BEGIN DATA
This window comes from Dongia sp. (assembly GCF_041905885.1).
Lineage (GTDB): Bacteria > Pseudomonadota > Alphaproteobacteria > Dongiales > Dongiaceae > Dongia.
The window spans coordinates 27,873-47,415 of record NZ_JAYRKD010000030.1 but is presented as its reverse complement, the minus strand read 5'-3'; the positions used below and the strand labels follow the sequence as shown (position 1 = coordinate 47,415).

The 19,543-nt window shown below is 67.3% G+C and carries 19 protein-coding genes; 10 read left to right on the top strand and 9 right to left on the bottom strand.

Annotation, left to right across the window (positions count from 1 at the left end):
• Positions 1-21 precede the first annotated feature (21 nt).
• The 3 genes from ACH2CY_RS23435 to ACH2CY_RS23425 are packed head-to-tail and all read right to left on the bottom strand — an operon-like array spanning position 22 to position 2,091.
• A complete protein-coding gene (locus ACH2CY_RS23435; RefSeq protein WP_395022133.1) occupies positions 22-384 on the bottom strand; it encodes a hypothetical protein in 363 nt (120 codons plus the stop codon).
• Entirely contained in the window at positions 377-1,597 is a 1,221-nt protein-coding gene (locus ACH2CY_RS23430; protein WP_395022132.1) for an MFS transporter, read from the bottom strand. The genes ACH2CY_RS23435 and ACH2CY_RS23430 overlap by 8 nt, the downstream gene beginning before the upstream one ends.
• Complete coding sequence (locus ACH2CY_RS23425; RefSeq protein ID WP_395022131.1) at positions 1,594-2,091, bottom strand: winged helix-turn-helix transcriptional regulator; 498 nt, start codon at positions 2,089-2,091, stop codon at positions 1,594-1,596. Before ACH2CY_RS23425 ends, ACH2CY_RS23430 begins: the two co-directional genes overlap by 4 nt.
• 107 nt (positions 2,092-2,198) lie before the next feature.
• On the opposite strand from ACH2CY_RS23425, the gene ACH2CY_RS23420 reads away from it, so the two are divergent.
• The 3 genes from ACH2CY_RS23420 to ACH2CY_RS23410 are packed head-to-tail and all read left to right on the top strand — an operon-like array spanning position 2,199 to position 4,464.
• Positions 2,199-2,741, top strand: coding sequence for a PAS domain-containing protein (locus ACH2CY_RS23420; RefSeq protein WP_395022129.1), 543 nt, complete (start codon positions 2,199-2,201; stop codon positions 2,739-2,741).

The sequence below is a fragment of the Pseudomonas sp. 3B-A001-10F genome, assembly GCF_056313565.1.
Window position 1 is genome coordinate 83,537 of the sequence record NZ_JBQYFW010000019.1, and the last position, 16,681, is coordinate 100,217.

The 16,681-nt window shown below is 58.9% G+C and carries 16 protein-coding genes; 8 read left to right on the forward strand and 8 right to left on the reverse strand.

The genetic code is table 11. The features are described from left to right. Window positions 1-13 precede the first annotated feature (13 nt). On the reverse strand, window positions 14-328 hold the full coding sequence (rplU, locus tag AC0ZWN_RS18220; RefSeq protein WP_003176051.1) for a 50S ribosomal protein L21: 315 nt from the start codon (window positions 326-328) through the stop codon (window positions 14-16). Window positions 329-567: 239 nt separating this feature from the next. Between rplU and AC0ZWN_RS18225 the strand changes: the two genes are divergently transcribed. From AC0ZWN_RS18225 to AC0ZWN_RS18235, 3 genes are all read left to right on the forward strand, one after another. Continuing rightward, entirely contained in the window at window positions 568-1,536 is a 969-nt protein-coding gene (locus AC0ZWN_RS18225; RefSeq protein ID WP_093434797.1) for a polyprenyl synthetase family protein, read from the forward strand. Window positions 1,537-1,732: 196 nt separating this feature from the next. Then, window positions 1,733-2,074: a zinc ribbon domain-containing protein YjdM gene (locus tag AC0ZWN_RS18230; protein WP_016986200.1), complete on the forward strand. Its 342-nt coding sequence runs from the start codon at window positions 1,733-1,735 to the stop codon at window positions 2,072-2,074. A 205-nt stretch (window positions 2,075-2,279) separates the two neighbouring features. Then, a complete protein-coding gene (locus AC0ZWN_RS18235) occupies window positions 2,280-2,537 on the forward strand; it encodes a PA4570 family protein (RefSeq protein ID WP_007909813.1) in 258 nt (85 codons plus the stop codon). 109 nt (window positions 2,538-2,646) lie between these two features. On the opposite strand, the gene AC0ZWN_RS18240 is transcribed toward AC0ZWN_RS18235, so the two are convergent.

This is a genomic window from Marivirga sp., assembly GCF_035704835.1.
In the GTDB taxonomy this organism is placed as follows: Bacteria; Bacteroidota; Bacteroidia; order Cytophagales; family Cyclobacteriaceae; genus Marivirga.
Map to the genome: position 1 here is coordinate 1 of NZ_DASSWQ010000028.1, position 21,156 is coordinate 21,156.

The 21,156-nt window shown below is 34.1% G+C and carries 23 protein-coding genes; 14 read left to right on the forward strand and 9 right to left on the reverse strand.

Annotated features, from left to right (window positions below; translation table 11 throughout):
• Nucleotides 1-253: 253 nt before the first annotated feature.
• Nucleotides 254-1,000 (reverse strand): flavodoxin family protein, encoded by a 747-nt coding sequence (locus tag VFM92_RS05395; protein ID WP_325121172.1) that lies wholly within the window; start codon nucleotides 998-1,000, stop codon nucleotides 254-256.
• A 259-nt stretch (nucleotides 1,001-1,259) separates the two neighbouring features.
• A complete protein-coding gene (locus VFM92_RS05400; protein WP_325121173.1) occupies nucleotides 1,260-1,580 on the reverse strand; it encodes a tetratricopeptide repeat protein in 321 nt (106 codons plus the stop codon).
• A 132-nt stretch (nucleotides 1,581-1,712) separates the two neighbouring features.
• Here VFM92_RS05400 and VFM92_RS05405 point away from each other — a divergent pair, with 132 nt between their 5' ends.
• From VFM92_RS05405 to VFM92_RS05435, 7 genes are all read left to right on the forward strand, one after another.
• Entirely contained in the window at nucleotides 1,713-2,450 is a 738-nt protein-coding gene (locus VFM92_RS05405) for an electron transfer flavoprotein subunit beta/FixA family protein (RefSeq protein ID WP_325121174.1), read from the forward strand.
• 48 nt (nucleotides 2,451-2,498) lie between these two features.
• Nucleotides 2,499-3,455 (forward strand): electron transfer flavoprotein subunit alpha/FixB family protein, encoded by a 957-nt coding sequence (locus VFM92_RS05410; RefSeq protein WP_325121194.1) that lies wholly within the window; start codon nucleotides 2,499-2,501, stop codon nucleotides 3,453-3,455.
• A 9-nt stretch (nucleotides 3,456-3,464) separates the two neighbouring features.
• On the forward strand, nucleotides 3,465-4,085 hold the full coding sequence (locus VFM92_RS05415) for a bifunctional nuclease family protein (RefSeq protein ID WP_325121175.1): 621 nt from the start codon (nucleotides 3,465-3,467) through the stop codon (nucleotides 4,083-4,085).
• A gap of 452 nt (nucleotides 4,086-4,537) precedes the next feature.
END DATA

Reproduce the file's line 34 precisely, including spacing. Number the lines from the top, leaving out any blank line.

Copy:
• A 9-nt stretch (nucleotides 3,456-3,464) separates the two neighbouring features.